Russia ready to set up corridor for ships leaving Ukraine with food, with conditions

Ukrainian corn is pictured inside a silo at the Romanian Black Sea port of Constanta, Romania, April 28, 2022. Inquam Photos / Daniel Stoenciu via REUTERS

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  • A solution to food problem requires vast approach – Moscow
  • This includes lifting of some sanctions from Russia – Moscow
  • Moscow is in touch with the UN on the issue
  • Mariupol port is operating normally after demining – Moscow

May 25 (Reuters) – Russia is ready to provide a humanitarian corridor for vessels carrying food to leave Ukraine, in return for the lifting of some sanctions, the Interfax news agency cited Russian Deputy Foreign Minister Andrei Rudenko as saying on Wednesday.

Ukraine’s Black Sea ports have been blocked since Russia sent thousands of troops into Ukraine on Feb. 24 and more than 20 million tonnes of grain are stuck in silos in the country.

Russia and Ukraine account for nearly a third of global wheat supplies and the lack of significant grain exports from Ukraine ports is contributing to a growing global food crisis.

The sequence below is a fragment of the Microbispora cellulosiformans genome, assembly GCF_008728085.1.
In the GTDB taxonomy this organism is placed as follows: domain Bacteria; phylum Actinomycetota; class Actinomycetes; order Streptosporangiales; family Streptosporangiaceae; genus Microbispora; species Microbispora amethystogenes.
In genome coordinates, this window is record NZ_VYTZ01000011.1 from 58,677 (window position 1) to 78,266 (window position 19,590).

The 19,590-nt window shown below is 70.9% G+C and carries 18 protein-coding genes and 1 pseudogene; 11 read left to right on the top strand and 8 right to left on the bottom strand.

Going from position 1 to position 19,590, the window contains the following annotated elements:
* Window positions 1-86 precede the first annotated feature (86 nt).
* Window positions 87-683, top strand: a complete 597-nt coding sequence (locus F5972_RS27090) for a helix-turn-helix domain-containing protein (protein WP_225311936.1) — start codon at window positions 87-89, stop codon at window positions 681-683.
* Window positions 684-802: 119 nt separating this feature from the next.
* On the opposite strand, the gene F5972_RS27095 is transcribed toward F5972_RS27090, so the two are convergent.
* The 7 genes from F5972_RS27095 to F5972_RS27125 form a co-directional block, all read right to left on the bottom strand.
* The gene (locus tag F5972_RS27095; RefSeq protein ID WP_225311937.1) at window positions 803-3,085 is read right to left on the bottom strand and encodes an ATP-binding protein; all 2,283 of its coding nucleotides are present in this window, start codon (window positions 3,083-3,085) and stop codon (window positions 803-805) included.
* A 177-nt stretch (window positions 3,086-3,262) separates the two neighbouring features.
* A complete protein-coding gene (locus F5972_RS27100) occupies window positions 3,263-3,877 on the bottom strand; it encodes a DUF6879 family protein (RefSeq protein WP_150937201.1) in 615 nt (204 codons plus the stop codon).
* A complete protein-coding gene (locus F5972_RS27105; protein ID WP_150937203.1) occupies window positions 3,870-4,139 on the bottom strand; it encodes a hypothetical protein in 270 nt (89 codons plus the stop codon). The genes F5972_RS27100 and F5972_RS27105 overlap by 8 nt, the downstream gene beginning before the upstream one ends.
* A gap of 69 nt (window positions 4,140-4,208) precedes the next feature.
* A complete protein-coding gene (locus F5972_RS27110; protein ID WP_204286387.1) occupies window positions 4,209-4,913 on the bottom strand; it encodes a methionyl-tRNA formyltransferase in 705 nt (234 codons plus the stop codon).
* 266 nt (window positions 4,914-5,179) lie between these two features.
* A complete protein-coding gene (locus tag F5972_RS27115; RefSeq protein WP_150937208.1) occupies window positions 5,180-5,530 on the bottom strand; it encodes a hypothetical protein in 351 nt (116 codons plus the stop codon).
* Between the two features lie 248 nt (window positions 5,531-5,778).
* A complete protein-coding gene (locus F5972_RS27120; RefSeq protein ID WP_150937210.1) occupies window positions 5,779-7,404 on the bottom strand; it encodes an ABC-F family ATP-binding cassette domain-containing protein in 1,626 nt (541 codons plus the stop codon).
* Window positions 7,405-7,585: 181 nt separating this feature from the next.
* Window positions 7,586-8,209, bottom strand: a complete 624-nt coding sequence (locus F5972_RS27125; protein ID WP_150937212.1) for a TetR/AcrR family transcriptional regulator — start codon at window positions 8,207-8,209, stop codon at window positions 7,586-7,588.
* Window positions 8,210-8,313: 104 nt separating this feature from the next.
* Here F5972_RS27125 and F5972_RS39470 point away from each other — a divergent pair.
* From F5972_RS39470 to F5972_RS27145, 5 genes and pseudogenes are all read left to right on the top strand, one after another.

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Ukraine is also a major exporter of corn and sunflower oil.

Western powers have been discussing the idea of ​​setting up “safe corridors” for grain exports from Ukraine’s ports, adding that any such corridor would need Russian consent.

“We have repeatedly stated on this point that a solution to the food problem requires a comprehensive approach, including the lifting of sanctions that have been imposed on Russian exports and financial transactions,” Rudenko was quoted as saying.

“And it also requires the demining by the Ukrainian side of all ports where ships are anchored. Russia is ready to provide the necessary humanitarian passage, which it does every day.”

Russia is in touch with the United Nations on the issue, Rudenko was quoted as saying by another news agency, RIA.

Russia and Ukraine accuse each other of planting drifting mines in the Black Sea. read more

Rudenko was also quoted by Interfax as saying that possible escort by Western ships of Ukraine’s vessels carrying grain would “seriously exacerbate the situation in the Black Sea”.

Britain said on Tuesday there are no plans to send British warships to help get food exports out of the blocked Ukrainian port of Odesa.

Odesa, on the Black Sea, is Ukraine’s main deep-water port.

On the shallow-water Azov Sea, Russia’s defense ministry said on Wednesday that the port of Mariupol, the Ukrainian city which was taken by Russia, is operating normally after Russian forces completed removing mines from there. read more

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Reporting by Reuters; Editing by David Clarke and Catherine Evans

Our Standards: The Thomson Reuters Trust Principles.

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